"Distraction Exception" Narrowed by Illinois Supreme Court
september 29, 2014
On September 18, 2014, the Illinois Supreme Court held in Burns v. City of Centralia, 2014 IL 116998, that the city had no duty to protect plaintiff from an open and obvious sidewalk defect. In that case, plaintiff Virginia Burns filed a negligence action against the City of Centralia after she tripped and fell on an uneven sidewalk and sustained injuries when she was on her way to a health clinic. The city argued that the defect was "open and obvious" and was therefore under no duty to protect the plaintiff from the sidewalk defect. The plaintiff, on the other hand, argued that the "distraction exception" to the open and obvious rule applied because she was looking at the door to the clinic when she fell, which distracted her from looking at the sidewalk where she was walking. Therefore, she argued that the city owed a duty of reasonable care.
According to section 3-102 of the Local Governmental and Governmental Employees Tort Immunity Act, a local public entity "has the duty to exercise ordinary care to maintain its property in a reasonably safe condition." 745 ILCS 10/3-102 (West 2012). However, common law has developed the "open and obvious" rule, which states that a party who owns or controls land is not required to foresee and protect against an injury if the potentially dangerous condition is open and obvious. Conditions, such as sidewalk defects, may constitute an open and obvious danger.
Illinois law recognizes an exception to the open and obvious rule, known as the "distraction exception." The distraction exception applies where the possessor of land of has reason to expect that the invitee's attention may be distracted, so that he will not discover what is obvious, or will forget what he has discovered, or fail to protect himself against it. Case law has identified the distraction exception where circumstances required the plaintiff to divert his or her attention from the open and obvious danger, or otherwise prevented him or her from avoiding the risk. The court has held that the plaintiff has to establish that the distraction was reasonably foreseeable.
In this case, the plaintiff failed to identify any circumstances that required her to divert her attention from the open and obvious sidewalk defect or otherwise prevented her from avoiding the sidewalk defect. The plaintiff admitted that she did not focus her attention on the door and steps of the clinic in order to avoid another hazard or potential hazard, nor did she avoid the defect because some other task at hand required her attention. The court held that the distraction exception only applies when the plaintiff was actually distracted, and the mere fact of looking somewhere else does not constitute a distraction. In this case, the only distraction was that the plaintiff's attention was fixed on the door and steps of the clinic.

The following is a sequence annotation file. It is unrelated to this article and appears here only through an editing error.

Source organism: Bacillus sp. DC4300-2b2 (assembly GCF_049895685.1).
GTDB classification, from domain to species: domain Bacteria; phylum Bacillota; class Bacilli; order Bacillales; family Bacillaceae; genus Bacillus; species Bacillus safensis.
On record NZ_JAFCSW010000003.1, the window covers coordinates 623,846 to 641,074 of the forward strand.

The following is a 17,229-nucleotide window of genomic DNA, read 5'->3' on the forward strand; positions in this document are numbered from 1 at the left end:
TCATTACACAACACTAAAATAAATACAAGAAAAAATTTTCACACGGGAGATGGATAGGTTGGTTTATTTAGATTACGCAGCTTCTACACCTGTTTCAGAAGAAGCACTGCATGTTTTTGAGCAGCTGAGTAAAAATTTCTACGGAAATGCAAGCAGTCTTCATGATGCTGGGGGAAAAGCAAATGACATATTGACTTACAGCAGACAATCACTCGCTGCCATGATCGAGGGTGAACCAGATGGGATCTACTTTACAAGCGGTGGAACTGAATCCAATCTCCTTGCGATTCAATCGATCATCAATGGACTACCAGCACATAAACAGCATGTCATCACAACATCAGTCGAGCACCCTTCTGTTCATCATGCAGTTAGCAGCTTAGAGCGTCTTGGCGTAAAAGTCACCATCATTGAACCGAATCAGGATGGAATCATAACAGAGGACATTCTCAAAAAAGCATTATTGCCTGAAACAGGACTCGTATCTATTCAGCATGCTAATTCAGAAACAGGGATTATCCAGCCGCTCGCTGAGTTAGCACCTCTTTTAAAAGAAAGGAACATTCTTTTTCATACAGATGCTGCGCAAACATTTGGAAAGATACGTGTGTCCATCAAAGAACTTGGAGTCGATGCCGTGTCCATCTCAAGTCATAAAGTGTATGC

Illinois courts have disagreed as to what circumstances are sufficient to invoke the distraction exception, and have therefore applied the distraction exception inconsistently. Other jurisdictions provide support for applying the distraction exception only where the plaintiff has shown evidence of an actual distraction that the landowner has created or controlled. Although the exception has been applied liberally by Illinois courts in recent years, this is the first time the court has narrowed the exception and placed more of a burden on the plaintiff. Thus, the bar in which a plaintiff must establish that he or she was "distracted" in order to place liability on a governmental entity has been raised.
For questions on what constitutes an "open and obvious" danger, or guidance on managing defects on public property, contact any of the Heyl Royster Governmental attorneys.